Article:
#3). Do you know the prices that homes are selling for in your local area? If not, then educate yourself on the pulse of your area along with what the market will bear. Then study common real estate terms such as ARV, ROI, etc. You will be speaking in these terms often, so it’s best to educate yourself. Also, join a local real estate investor club and ask if someone is willing to mentor you. If you are able to make friends with an experienced investor or arrange for a mentorship, it will be the most important career decision you ever make.
When you have a real estate mentor, think of it as being similar to an internship at a company. You’ll learn with hands on training and it will open up incredible possibilities as you gain needed experience.
#4). Do you have a website? In today’s competitive market, you’ll need one. Whether you design it yourself or hire a professional, you’ll need a website. What’s the number one reason for this? It’s to build credibility. Without a credible website, where do you expect to get your property leads from? Assuming you have set up a website and tested it, do you think you’re finished? No, actually, things are just getting started!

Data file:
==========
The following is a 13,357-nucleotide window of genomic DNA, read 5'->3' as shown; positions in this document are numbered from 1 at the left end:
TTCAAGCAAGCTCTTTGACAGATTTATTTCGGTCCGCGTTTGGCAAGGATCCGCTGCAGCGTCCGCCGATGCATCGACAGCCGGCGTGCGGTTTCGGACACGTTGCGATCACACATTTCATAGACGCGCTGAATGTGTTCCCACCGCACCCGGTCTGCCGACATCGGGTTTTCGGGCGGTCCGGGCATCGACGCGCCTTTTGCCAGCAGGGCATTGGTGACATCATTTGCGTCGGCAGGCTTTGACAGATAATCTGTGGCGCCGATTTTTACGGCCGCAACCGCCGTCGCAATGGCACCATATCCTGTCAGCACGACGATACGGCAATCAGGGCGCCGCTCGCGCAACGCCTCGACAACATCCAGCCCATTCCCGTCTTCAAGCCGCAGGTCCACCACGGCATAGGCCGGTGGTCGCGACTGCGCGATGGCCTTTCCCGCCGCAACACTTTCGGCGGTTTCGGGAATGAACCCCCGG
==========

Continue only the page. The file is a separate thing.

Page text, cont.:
#5). Next, you’ll need to market yourself. This includes everything from branded business shirts, to business cards, to other forms of advertising. As a new investor, pass out business cards at local real estate investor group meetups. Engage your peers. Tell them your goals. Perhaps you can team up with them and start a marketing campaign. Years ago I took a basic course on marketing. It was the last thing I wanted to do at the time, but it pays dividends on a daily basis for my business. Why? Because I understand basic marketing concepts that wouldn’t have otherwise made sense.
This helps me to promote my business more effectively and in ways I probably wouldn’t have otherwise known about. Any new investor should study marketing and read as many books about it as possible. Invest in yourself.
#6). You get your first lead through your new website. Congratulations! But what comes next? No matter what purpose you want the property for, you will need to have a contract for the seller and you to sign. Referring back to Step # 2, you’ll want to consult an attorney to have a legal contract drawn up. You can write down the basics that you want included in the contract and the legal team will take that into consideration and should be able to handle it from there. Do not overlook this important step. The last thing you want is a possible lawsuit being filed against you because you did not have it reviewed by an attorney.